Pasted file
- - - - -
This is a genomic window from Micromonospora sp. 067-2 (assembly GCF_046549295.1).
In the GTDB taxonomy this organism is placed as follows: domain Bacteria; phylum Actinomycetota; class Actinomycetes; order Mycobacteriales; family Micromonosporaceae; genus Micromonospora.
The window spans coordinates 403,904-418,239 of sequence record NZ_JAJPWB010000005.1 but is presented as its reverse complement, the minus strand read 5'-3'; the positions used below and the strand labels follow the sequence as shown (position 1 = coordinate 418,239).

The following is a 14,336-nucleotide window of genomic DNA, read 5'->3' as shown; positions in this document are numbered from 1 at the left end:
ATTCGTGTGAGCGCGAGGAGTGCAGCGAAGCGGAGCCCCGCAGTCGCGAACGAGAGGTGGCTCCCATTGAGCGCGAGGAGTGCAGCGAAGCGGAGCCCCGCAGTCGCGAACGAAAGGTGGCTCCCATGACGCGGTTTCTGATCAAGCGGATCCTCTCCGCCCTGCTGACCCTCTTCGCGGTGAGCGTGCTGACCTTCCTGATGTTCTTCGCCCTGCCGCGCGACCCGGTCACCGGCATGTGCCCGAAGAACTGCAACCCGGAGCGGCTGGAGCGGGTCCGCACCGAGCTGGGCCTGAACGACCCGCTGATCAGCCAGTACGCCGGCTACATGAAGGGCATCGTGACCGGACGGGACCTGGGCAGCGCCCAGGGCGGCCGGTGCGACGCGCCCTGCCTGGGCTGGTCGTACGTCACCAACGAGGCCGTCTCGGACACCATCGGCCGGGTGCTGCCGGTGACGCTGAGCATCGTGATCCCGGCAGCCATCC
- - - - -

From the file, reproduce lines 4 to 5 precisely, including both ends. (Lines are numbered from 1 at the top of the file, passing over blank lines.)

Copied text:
The following is a 14,336-nucleotide window of genomic DNA, read 5'->3' as shown; positions in this document are numbered from 1 at the left end:
ATTCGTGTGAGCGCGAGGAGTGCAGCGAAGCGGAGCCCCGCAGTCGCGAACGAGAGGTGGCTCCCATTGAGCGCGAGGAGTGCAGCGAAGCGGAGCCCCGCAGTCGCGAACGAAAGGTGGCTCCCATGACGCGGTTTCTGATCAAGCGGATCCTCTCCGCCCTGCTGACCCTCTTCGCGGTGAGCGTGCTGACCTTCCTGATGTTCTTCGCCCTGCCGCGCGACCCGGTCACCGGCATGTGCCCGAAGAACTGCAACCCGGAGCGGCTGGAGCGGGTCCGCACCGAGCTGGGCCTGAACGACCCGCTGATCAGCCAGTACGCCGGCTACATGAAGGGCATCGTGACCGGACGGGACCTGGGCAGCGCCCAGGGCGGCCGGTGCGACGCGCCCTGCCTGGGCTGGTCGTACGTCACCAACGAGGCCGTCTCGGACACCATCGGCCGGGTGCTGCCGGTGACGCTGAGCATCGTGATCCCGGCAGCCATCC